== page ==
The authors, Robert Cornuke and Alton Gansky, have spun an intricate plot that revolves around a bible originally carried by a Confederate soldier during the Civil War. When the soldier is mortally wounded in action, he insists that the Union officer who shot him take the bible. “A dry rain cometh if you do not take the book,” he whispers.
In the story that follows, the bible eventually comes to a young man in 1980, and through his efforts the reader learns of the book's journey from a Virginia battlefield to a California railroad camp, into World War I, and across the sands of Egypt. Each life it touches connects with the life of the previous owner. Ordinarily I don’t like stories that use an object to connect decades, but The Bell Messenger manages to do so without feeling episodic.
A word to squeamish readers—the battle scenes are quite graphic. A little more so than I would have liked. However, the fascinating tales of the bible's owners more than make up for a little gore. At the end, Cornuke and Gansky tie the various sections together in a satisfying conclusion.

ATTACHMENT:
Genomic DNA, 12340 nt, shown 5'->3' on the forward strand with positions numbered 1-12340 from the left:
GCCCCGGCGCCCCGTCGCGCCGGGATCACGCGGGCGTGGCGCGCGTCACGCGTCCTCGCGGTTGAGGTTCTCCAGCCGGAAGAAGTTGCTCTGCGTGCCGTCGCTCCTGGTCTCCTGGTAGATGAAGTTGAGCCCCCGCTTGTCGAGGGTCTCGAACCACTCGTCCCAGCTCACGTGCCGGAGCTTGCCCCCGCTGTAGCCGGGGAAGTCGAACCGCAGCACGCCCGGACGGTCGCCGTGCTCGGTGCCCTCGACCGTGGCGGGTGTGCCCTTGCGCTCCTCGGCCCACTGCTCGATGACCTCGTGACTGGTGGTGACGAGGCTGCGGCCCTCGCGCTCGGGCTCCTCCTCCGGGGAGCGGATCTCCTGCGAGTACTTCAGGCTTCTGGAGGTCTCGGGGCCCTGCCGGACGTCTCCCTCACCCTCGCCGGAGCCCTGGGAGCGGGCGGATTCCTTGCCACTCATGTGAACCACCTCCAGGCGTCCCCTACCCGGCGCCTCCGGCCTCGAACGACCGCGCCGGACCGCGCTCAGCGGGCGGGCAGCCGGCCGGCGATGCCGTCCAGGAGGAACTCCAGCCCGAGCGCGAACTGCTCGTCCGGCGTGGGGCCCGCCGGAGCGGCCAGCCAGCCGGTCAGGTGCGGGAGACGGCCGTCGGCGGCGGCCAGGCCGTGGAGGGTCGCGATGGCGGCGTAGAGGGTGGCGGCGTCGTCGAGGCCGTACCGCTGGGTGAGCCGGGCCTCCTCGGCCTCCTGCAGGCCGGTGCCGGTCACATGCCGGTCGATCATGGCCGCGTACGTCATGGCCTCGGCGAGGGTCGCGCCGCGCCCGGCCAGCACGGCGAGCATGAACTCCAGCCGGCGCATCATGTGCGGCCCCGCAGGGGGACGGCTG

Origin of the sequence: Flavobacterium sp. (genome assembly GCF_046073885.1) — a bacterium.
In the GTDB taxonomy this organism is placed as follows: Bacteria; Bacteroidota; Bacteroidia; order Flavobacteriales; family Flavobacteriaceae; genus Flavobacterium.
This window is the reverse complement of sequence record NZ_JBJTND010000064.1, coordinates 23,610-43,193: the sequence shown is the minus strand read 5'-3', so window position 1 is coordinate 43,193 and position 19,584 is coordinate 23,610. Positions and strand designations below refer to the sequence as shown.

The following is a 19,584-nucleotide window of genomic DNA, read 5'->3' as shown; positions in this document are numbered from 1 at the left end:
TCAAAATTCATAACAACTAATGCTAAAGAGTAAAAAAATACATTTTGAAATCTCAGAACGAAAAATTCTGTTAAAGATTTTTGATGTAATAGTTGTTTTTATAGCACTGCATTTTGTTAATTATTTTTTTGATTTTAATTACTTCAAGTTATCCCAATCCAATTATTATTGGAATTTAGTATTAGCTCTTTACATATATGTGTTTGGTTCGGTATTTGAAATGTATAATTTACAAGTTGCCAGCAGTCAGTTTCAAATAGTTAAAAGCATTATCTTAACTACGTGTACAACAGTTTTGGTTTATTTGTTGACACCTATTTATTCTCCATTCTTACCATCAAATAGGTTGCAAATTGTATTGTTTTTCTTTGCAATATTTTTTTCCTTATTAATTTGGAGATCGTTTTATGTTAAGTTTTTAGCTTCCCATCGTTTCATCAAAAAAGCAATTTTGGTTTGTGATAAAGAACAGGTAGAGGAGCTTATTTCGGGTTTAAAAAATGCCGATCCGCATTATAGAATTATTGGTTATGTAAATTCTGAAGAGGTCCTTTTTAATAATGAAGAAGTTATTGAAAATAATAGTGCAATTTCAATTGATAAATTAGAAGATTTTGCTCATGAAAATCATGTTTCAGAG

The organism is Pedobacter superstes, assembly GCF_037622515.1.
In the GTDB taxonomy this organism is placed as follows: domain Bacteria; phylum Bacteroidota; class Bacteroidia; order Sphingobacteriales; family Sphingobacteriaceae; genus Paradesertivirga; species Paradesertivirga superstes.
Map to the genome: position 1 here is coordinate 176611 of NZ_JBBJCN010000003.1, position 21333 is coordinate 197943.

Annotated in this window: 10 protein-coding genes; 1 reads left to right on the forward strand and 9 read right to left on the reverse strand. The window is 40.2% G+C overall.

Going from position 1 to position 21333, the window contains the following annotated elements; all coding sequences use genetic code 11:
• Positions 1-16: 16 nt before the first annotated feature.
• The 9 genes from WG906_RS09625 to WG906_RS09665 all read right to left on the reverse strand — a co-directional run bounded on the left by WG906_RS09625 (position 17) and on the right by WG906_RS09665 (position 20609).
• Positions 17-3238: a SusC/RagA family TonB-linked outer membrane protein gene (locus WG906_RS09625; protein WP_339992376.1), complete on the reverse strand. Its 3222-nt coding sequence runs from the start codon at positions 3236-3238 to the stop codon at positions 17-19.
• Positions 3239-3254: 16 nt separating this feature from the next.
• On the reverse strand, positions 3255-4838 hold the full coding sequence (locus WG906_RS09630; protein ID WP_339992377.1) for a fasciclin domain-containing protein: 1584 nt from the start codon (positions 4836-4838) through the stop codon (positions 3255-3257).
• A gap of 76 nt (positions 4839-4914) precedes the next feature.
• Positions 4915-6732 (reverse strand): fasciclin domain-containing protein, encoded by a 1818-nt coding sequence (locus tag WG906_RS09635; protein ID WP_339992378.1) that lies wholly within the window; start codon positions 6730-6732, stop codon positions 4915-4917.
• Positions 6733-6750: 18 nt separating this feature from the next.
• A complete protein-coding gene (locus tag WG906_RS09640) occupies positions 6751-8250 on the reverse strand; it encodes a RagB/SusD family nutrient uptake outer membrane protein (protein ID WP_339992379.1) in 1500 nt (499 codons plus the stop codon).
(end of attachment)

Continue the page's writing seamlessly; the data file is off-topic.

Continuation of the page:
I recommend The Bell Messenger. I’d love to hear comments from others who've read it.

Saturday, June 6, 2009

The Shape of Mercy, by Susan Meissner

The Shape of Mercy, by Susan Meissner, is one of the best books I've read in a long time. Meissner's protagonist, Lauren Durough, is from a wealthy family, which was one of the unique features of this story. The glimpses into Lauren’s privileged home life fascinated me.

Although raised with servants in attendance, Lauren yearns to be seen as an ordinary person, so she shuns a costly private college in favor of a state school. In a further endeavor to break away from her family's expectations, she takes a part-time job transcribing a 300-year-old journal for an elderly woman. The diary is an original account written by one of the young women accused during the Salem witch trials.